Sky-Byte: "Now, more than ever before—my dear hostages need me!"
    • Transformers Generation 1 had at least one in Thundercracker, one of the original three Seekers. He was constantly shown to have Noble Demon tendencies, did not enjoy the suffering of humans like most 'Cons and was at times capable of compassion, and would question his allegiance (contrast his colleagues Starscream and Skywarp - one a Smug Snake backstabber, and the other a Stupid Evil psycho). It's strongly implied the main reason he continued to serve Megatron was out of fear rather than loyalty. Skyfire/Jetfire may also count, but since he underwent a Heel-Face Turn so quickly it's debatable.
    • Transformers Prime has Breakdown and Dreadwing.
      • Breakdown has a lot of history with Bulkhead, but they seem to share a common respect for one another, and their battles often contain a lot of Trash Talk. In addition to that, he's shown a degree of sympathy for the Mooks.
      • Dreadwing values loyalty and honor above all else and regards his alignment with the Decepticons to be one of duty. He displays the utmost respect for bots like Optimus Prime, and despite being a Combat Pragmatist Mad Bomber, isn't beyond calling a truce when both sides will benefit for the greater good. While he was planning on a Roaring Rampage of Revenge after hearing about his brother's death, he became even more infuriated when he learned about Skyquake's ultimate fate at the hand of Starscream.
      • Season 3 adds Predaking to the list. Something of a Proud Warrior Race Guy, he only fights for the 'Cons because they promised to resurrect an army of his extinct brethren for him to lead. They did create an army of beasts, but realized that he could use it to turn on their diminished forces, and thus hatched a plan to indirectly destroy the clones. This gives us a reason to feel bad for him, adding a bit of woobieness.
  • David Slack, Amy Wolfram, and Glen Murakami, the writers and producers of the Teen Titans animated series, considered their version of Terra to be "a tragic character." The fans had their own interpretations...
  • The Ultra-Humanite, as he appears in Justice League. His grand list of crimes is as follows: 1: breaking Lex Luthor out of prison and saving his life from kryptonite poisoning so that Ultra can get a huge donation to Public Broadcasting (and then foiling Lex's plot and turning both Lex and himself in once Batman gives him a better offer), and 2: planning to demolish a modern art museum during the Christmas Episode (when, of course, nobody would be around to be caught in the crossfire), only to quickly declare a Christmas Truce with The Flash and help him give Christmas presents to orphans (ok, so he modified the toy so it recited The Nutcracker, complete with musical score, instead of blowing raspberries). He isn't seen in another villain role after that.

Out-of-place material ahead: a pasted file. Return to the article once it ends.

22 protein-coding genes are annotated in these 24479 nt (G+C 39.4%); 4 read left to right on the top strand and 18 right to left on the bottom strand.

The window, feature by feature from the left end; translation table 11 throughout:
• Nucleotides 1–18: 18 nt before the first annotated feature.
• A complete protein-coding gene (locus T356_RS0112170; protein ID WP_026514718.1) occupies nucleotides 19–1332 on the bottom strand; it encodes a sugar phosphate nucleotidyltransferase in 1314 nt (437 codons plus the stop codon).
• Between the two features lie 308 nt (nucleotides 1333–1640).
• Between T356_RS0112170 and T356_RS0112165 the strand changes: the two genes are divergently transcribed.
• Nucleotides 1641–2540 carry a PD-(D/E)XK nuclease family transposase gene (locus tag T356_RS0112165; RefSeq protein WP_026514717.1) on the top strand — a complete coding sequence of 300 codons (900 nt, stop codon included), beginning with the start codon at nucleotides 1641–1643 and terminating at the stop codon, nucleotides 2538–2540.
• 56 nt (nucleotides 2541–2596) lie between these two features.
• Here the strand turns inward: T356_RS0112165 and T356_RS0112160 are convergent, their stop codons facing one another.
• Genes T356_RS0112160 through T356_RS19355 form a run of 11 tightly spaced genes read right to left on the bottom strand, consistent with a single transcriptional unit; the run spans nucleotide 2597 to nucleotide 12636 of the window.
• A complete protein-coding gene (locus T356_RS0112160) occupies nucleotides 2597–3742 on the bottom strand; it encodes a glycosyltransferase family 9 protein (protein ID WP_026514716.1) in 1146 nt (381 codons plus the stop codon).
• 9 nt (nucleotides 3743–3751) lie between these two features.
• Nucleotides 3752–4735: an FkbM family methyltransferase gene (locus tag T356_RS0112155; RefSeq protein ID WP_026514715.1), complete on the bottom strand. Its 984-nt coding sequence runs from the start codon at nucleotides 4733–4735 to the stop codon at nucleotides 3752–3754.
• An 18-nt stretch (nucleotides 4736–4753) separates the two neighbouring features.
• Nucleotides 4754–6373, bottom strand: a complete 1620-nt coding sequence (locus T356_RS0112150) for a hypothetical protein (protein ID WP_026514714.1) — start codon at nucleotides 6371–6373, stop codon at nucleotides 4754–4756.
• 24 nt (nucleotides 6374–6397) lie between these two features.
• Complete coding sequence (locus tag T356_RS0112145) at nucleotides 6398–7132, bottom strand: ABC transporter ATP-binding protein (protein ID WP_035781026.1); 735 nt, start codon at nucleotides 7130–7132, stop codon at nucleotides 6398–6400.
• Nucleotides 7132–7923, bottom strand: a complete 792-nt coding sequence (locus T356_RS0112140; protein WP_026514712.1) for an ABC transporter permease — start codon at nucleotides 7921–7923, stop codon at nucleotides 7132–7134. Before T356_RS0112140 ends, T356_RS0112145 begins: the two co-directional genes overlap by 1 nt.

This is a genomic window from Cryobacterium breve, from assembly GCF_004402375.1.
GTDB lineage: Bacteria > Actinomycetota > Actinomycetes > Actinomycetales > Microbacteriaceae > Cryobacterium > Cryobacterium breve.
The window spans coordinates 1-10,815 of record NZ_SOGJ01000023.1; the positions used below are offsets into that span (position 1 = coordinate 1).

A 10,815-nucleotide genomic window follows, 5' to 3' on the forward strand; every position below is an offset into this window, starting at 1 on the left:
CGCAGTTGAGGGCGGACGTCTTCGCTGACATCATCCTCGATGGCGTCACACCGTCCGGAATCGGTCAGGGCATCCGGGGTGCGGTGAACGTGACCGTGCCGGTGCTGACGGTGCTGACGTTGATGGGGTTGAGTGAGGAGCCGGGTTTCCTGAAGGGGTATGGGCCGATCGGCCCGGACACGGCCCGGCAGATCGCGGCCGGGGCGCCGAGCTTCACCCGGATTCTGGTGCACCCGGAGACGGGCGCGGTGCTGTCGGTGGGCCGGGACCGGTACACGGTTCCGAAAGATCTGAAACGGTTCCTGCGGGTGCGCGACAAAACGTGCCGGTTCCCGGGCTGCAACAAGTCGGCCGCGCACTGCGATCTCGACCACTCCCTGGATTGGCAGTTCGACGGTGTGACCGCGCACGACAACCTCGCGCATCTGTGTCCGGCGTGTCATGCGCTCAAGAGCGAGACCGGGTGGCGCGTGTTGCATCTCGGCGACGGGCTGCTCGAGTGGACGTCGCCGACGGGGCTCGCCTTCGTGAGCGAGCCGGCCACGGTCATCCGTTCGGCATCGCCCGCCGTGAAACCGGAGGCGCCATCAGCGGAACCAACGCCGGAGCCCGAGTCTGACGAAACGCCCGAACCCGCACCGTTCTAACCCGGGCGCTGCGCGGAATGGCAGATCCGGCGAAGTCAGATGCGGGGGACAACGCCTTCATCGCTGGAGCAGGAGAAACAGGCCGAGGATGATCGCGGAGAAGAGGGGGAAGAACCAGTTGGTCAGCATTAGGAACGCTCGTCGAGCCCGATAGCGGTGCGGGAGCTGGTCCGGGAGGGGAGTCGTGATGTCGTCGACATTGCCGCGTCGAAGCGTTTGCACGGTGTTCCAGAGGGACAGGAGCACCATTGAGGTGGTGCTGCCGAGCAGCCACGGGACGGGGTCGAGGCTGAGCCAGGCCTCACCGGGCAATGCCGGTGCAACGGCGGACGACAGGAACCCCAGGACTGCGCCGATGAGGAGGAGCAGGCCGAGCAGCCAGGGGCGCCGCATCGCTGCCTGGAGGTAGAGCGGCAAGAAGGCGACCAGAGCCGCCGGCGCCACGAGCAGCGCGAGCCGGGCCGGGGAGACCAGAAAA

• Many (if not most) of the villains in the first season of Super Friends qualify. Goodfellow invented the GEEC so as to free mankind from tedious chores, then offered it as a free service to everyone on Earth. The ocean-polluting aliens were filtering silicon from Earth's seas for fuel, because they were stranded and their space ship ran on silicon. The global-warming aliens were heating up the Earth because their own planet had frozen overnote  and they needed a new home.
  • Whether or not Invader Zim qualifies for this trope is a heavily debated topic amongst the fandom. Those against cite his Psycho for Hire-like eagerness to cause The End of the World as We Know It, while those for cite his failure to Just Kill his arch-nemesis and his partly "I just want to be loved" motives. See Alternate Character Interpretation for more.
  • The majority of the Rogues Gallery in Gargoyles qualifies to some degree or another — it's actually easier to list off the truly evil characters in Gargoyles, as there are fewer of them. Sevarius, Jackal and Hyena, Thailog, Proteus, the Archmage, and a few historical characters who were bastards in real life. Everyone else is various shades of Anti-Villain (or at least, more realistically human in their villainy):
    • Xanatos, if he didn't start out this way, he would be there by the end, when he became a Friendly Enemy to the clan and found a pair of Morality Pets in his wife, Fox, and son, Alexander.
    • Demona, a mostly immortal gargoyle who has watched her species driven to near-extinction over the course of her life and wants to Kill All Humans as revenge/to protect the few that remain. Aside from her Freudian Excuse, she has her daughter, Angela, as a Morality Pet, and is generally portrayed as being deeply wounded deep down.
    • Macbeth is another immortal with a history with Demona, and his early actions are mostly centered on finding her so that he can finally die, since only she can kill him. Later on, he drifts more into Anti-Hero territory, though it's hard to say where he stands by the time the comic ends.
    • The Emir, a one-off villain associated with Xanatos, tried to control the spirit of death so that he could resurrect his young son.
  • Sylvester the cat and Elmer Fudd in Looney Tunes, who, beside their personal vendetta against their respective foes, are quite nice fellows and star as the good guys in one or two cartoons.
    • And on the Disney side, Pete was nothing more for Mickey Mouse than what Sylvester was for Tweety in his debut. While Pete is more Machiavellian these days, most other Disney villains would still able to smash him in a villainy contest. And in few instance, he, too, would have a good (if slightly anti-heroic) role once in a while.